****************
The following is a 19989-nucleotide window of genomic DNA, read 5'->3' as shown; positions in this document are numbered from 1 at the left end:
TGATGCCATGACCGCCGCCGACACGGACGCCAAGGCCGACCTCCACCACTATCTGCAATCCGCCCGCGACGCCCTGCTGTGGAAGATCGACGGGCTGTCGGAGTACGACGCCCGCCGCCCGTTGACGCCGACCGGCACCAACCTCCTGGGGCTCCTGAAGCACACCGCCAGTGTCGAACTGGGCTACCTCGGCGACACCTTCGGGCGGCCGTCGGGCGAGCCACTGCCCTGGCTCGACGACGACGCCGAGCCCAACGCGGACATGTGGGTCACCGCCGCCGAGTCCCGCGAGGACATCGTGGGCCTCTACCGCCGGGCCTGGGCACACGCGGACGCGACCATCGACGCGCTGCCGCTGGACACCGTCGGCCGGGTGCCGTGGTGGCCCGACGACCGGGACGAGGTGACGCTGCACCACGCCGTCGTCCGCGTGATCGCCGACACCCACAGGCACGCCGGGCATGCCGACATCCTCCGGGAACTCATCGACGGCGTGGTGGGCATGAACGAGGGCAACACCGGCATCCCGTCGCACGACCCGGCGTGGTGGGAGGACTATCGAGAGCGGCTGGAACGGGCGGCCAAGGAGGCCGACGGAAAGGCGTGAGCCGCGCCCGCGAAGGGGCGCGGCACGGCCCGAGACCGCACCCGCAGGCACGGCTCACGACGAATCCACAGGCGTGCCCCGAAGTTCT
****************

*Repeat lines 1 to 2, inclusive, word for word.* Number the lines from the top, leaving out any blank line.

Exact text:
The following is a 19989-nucleotide window of genomic DNA, read 5'->3' as shown; positions in this document are numbered from 1 at the left end:
TGATGCCATGACCGCCGCCGACACGGACGCCAAGGCCGACCTCCACCACTATCTGCAATCCGCCCGCGACGCCCTGCTGTGGAAGATCGACGGGCTGTCGGAGTACGACGCCCGCCGCCCGTTGACGCCGACCGGCACCAACCTCCTGGGGCTCCTGAAGCACACCGCCAGTGTCGAACTGGGCTACCTCGGCGACACCTTCGGGCGGCCGTCGGGCGAGCCACTGCCCTGGCTCGACGACGACGCCGAGCCCAACGCGGACATGTGGGTCACCGCCGCCGAGTCCCGCGAGGACATCGTGGGCCTCTACCGCCGGGCCTGGGCACACGCGGACGCGACCATCGACGCGCTGCCGCTGGACACCGTCGGCCGGGTGCCGTGGTGGCCCGACGACCGGGACGAGGTGACGCTGCACCACGCCGTCGTCCGCGTGATCGCCGACACCCACAGGCACGCCGGGCATGCCGACATCCTCCGGGAACTCATCGACGGCGTGGTGGGCATGAACGAGGGCAACACCGGCATCCCGTCGCACGACCCGGCGTGGTGGGAGGACTATCGAGAGCGGCTGGAACGGGCGGCCAAGGAGGCCGACGGAAAGGCGTGAGCCGCGCCCGCGAAGGGGCGCGGCACGGCCCGAGACCGCACCCGCAGGCACGGCTCACGACGAATCCACAGGCGTGCCCCGAAGTTCT